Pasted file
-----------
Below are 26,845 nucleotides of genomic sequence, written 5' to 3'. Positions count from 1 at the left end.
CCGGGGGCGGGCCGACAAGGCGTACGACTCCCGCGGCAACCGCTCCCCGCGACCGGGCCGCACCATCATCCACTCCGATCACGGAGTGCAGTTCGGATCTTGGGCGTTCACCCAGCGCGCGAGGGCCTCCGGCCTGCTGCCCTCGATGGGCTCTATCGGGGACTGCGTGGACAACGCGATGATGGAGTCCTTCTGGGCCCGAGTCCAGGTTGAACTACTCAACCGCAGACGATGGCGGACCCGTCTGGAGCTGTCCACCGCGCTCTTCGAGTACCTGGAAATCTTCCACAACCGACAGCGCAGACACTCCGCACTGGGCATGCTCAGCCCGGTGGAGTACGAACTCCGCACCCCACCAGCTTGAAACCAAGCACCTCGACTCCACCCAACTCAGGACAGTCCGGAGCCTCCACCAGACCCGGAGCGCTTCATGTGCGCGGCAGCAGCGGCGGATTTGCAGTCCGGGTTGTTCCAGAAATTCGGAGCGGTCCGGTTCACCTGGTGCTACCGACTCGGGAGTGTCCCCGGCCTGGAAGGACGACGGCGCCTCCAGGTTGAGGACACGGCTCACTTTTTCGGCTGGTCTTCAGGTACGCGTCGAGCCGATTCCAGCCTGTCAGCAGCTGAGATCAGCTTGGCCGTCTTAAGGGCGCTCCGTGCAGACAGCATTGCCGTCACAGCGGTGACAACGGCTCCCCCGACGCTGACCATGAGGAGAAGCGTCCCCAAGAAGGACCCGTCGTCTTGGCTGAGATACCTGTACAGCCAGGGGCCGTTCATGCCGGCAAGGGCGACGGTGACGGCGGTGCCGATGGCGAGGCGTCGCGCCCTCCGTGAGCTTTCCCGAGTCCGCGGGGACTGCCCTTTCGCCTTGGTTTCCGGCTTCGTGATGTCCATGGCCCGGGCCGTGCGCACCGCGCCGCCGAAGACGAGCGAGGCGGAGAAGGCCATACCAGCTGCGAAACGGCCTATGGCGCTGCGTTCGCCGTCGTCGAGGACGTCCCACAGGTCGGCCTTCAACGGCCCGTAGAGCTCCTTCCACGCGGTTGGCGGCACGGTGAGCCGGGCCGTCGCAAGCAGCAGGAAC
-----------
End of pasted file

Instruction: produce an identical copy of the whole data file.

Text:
Below are 26,845 nucleotides of genomic sequence, written 5' to 3'. Positions count from 1 at the left end.
CCGGGGGCGGGCCGACAAGGCGTACGACTCCCGCGGCAACCGCTCCCCGCGACCGGGCCGCACCATCATCCACTCCGATCACGGAGTGCAGTTCGGATCTTGGGCGTTCACCCAGCGCGCGAGGGCCTCCGGCCTGCTGCCCTCGATGGGCTCTATCGGGGACTGCGTGGACAACGCGATGATGGAGTCCTTCTGGGCCCGAGTCCAGGTTGAACTACTCAACCGCAGACGATGGCGGACCCGTCTGGAGCTGTCCACCGCGCTCTTCGAGTACCTGGAAATCTTCCACAACCGACAGCGCAGACACTCCGCACTGGGCATGCTCAGCCCGGTGGAGTACGAACTCCGCACCCCACCAGCTTGAAACCAAGCACCTCGACTCCACCCAACTCAGGACAGTCCGGAGCCTCCACCAGACCCGGAGCGCTTCATGTGCGCGGCAGCAGCGGCGGATTTGCAGTCCGGGTTGTTCCAGAAATTCGGAGCGGTCCGGTTCACCTGGTGCTACCGACTCGGGAGTGTCCCCGGCCTGGAAGGACGACGGCGCCTCCAGGTTGAGGACACGGCTCACTTTTTCGGCTGGTCTTCAGGTACGCGTCGAGCCGATTCCAGCCTGTCAGCAGCTGAGATCAGCTTGGCCGTCTTAAGGGCGCTCCGTGCAGACAGCATTGCCGTCACAGCGGTGACAACGGCTCCCCCGACGCTGACCATGAGGAGAAGCGTCCCCAAGAAGGACCCGTCGTCTTGGCTGAGATACCTGTACAGCCAGGGGCCGTTCATGCCGGCAAGGGCGACGGTGACGGCGGTGCCGATGGCGAGGCGTCGCGCCCTCCGTGAGCTTTCCCGAGTCCGCGGGGACTGCCCTTTCGCCTTGGTTTCCGGCTTCGTGATGTCCATGGCCCGGGCCGTGCGCACCGCGCCGCCGAAGACGAGCGAGGCGGAGAAGGCCATACCAGCTGCGAAACGGCCTATGGCGCTGCGTTCGCCGTCGTCGAGGACGTCCCACAGGTCGGCCTTCAACGGCCCGTAGAGCTCCTTCCACGCGGTTGGCGGCACGGTGAGCCGGGCCGTCGCAAGCAGCAGGAAC